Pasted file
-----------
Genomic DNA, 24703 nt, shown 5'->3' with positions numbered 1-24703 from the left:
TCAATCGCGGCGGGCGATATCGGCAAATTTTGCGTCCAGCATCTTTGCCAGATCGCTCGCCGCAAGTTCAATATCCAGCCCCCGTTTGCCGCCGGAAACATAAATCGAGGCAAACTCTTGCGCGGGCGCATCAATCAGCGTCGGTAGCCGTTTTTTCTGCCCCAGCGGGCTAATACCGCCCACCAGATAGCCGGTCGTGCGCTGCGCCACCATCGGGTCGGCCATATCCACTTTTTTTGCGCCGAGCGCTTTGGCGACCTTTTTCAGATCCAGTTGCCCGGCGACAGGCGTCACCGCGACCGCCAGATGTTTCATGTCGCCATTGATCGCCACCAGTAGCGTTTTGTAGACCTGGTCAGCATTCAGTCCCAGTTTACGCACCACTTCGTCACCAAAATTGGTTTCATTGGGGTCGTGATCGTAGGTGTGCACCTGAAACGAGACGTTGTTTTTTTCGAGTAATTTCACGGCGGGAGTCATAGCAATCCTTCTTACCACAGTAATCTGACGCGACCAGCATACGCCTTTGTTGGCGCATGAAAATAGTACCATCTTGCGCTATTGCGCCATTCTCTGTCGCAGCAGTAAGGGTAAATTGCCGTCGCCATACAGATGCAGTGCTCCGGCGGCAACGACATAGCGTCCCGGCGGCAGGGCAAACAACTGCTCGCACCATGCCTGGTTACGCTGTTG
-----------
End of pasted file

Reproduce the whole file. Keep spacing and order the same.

Genomic DNA, 24703 nt, shown 5'->3' with positions numbered 1-24703 from the left:
TCAATCGCGGCGGGCGATATCGGCAAATTTTGCGTCCAGCATCTTTGCCAGATCGCTCGCCGCAAGTTCAATATCCAGCCCCCGTTTGCCGCCGGAAACATAAATCGAGGCAAACTCTTGCGCGGGCGCATCAATCAGCGTCGGTAGCCGTTTTTTCTGCCCCAGCGGGCTAATACCGCCCACCAGATAGCCGGTCGTGCGCTGCGCCACCATCGGGTCGGCCATATCCACTTTTTTTGCGCCGAGCGCTTTGGCGACCTTTTTCAGATCCAGTTGCCCGGCGACAGGCGTCACCGCGACCGCCAGATGTTTCATGTCGCCATTGATCGCCACCAGTAGCGTTTTGTAGACCTGGTCAGCATTCAGTCCCAGTTTACGCACCACTTCGTCACCAAAATTGGTTTCATTGGGGTCGTGATCGTAGGTGTGCACCTGAAACGAGACGTTGTTTTTTTCGAGTAATTTCACGGCGGGAGTCATAGCAATCCTTCTTACCACAGTAATCTGACGCGACCAGCATACGCCTTTGTTGGCGCATGAAAATAGTACCATCTTGCGCTATTGCGCCATTCTCTGTCGCAGCAGTAAGGGTAAATTGCCGTCGCCATACAGATGCAGTGCTCCGGCGGCAACGACATAGCGTCCCGGCGGCAGGGCAAACAACTGCTCGCACCATGCCTGGTTACGCTGTTG